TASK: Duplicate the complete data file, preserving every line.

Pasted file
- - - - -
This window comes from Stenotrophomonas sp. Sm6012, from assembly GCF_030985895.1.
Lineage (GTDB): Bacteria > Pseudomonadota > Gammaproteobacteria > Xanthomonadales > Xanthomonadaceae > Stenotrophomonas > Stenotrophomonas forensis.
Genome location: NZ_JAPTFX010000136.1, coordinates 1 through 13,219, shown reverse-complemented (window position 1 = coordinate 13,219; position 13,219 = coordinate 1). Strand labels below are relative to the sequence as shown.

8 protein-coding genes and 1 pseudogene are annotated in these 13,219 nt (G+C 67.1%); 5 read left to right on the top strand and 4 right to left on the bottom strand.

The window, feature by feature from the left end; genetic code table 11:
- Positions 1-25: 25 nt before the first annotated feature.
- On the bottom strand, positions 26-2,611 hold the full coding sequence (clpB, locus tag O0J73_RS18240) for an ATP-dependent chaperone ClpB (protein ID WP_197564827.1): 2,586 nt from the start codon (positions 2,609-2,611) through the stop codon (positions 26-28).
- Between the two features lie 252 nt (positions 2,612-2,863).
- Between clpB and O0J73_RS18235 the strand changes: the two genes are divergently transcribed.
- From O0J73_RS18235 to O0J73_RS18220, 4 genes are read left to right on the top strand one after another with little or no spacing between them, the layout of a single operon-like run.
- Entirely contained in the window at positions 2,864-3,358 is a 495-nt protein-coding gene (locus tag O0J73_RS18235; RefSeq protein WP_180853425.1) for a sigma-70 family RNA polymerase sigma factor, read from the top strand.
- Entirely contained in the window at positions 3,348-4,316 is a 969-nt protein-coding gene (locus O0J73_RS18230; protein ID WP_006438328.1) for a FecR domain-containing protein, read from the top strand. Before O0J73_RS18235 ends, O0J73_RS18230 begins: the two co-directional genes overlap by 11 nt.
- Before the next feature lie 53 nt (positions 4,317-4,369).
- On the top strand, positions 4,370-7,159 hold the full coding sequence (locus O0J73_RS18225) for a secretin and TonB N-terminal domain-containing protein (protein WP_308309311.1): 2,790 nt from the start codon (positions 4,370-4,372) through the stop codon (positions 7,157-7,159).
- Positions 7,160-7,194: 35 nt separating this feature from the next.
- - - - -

This window comes from Stenotrophomonas sp. Sm6012, from assembly GCF_030985895.1.
Lineage (GTDB): Bacteria > Pseudomonadota > Gammaproteobacteria > Xanthomonadales > Xanthomonadaceae > Stenotrophomonas > Stenotrophomonas forensis.
Genome location: NZ_JAPTFX010000136.1, coordinates 1 through 13,219, shown reverse-complemented (window position 1 = coordinate 13,219; position 13,219 = coordinate 1). Strand labels below are relative to the sequence as shown.

8 protein-coding genes and 1 pseudogene are annotated in these 13,219 nt (G+C 67.1%); 5 read left to right on the top strand and 4 right to left on the bottom strand.

The window, feature by feature from the left end; genetic code table 11:
- Positions 1-25: 25 nt before the first annotated feature.
- On the bottom strand, positions 26-2,611 hold the full coding sequence (clpB, locus tag O0J73_RS18240) for an ATP-dependent chaperone ClpB (protein ID WP_197564827.1): 2,586 nt from the start codon (positions 2,609-2,611) through the stop codon (positions 26-28).
- Between the two features lie 252 nt (positions 2,612-2,863).
- Between clpB and O0J73_RS18235 the strand changes: the two genes are divergently transcribed.
- From O0J73_RS18235 to O0J73_RS18220, 4 genes are read left to right on the top strand one after another with little or no spacing between them, the layout of a single operon-like run.
- Entirely contained in the window at positions 2,864-3,358 is a 495-nt protein-coding gene (locus tag O0J73_RS18235; RefSeq protein WP_180853425.1) for a sigma-70 family RNA polymerase sigma factor, read from the top strand.
- Entirely contained in the window at positions 3,348-4,316 is a 969-nt protein-coding gene (locus O0J73_RS18230; protein ID WP_006438328.1) for a FecR domain-containing protein, read from the top strand. Before O0J73_RS18235 ends, O0J73_RS18230 begins: the two co-directional genes overlap by 11 nt.
- Before the next feature lie 53 nt (positions 4,317-4,369).
- On the top strand, positions 4,370-7,159 hold the full coding sequence (locus O0J73_RS18225) for a secretin and TonB N-terminal domain-containing protein (protein WP_308309311.1): 2,790 nt from the start codon (positions 4,370-4,372) through the stop codon (positions 7,157-7,159).
- Positions 7,160-7,194: 35 nt separating this feature from the next.